Edinburgh International Festival music review: Richard Egarr, reviewed by The Scotsman’s Kelly Apter.
Few instruments evoke a sense of history like the harpsichord. Closing your eyes while Richard Egarr plays, you feel the centuries peel away, taking us back to the early 1700s.
As you might expect from a musician who has arrived at the Festival to play Bach at one performance and conduct Gilbert & Sullivan at the next, Egarr has a playful side. Evident not only in his treatment of the lighter sections of Bach’s French and English Suites played here, but in the way he applauds the beautiful red and gold harpsichord he steps away from at the end. He also has a steady calmness, however, which gives no indication of the lightning pace he’s playing at.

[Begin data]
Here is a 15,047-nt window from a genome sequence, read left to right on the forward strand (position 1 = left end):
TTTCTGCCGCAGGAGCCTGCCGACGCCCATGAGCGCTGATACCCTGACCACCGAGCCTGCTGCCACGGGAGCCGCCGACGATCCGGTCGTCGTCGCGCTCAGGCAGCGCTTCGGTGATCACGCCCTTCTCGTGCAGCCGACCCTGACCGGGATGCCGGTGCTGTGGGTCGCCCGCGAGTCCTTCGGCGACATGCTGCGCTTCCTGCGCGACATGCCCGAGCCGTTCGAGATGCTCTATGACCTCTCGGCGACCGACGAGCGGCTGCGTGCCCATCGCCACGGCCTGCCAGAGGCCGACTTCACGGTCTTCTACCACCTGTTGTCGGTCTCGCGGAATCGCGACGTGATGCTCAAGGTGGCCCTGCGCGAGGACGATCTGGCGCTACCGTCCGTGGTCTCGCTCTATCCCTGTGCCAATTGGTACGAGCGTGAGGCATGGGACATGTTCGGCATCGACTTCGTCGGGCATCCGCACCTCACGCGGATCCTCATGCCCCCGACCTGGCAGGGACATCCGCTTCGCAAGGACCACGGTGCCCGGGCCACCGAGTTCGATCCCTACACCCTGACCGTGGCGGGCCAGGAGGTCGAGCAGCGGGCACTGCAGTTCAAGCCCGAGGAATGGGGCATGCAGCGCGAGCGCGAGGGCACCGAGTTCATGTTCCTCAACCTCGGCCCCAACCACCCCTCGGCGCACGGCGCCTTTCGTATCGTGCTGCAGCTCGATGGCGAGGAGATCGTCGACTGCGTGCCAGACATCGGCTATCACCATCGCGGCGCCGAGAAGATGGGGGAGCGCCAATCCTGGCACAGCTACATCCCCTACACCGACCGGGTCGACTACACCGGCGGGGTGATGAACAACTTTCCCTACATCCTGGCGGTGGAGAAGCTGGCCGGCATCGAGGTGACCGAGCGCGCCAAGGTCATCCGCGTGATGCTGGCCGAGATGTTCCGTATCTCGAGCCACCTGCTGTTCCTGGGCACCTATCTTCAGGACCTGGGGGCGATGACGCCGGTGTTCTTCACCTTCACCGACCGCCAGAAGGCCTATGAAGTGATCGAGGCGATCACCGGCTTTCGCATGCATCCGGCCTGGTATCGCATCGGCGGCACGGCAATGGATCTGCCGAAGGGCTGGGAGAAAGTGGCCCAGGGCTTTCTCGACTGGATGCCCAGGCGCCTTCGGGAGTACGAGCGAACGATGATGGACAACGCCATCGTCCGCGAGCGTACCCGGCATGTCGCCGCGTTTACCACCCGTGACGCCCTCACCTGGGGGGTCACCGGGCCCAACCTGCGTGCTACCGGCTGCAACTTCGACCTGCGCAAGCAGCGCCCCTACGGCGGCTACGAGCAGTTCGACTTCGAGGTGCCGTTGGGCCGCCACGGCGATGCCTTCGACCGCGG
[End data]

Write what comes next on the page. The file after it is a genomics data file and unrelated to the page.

Despite their name, the Suites have limited links to their titular countries – and indeed were not called this by Bach himself. What they do have, is a richness and diversity of spirit. In particular, the French Suite No 5 takes us from stirring emotional depth to pure joy. It also ends with one of the most fiendishly tricky movements in all the Suites, with both of Egarr’s quick-fire hands earning their supper several times over.
Published in The Scotsman on 19 August 2015
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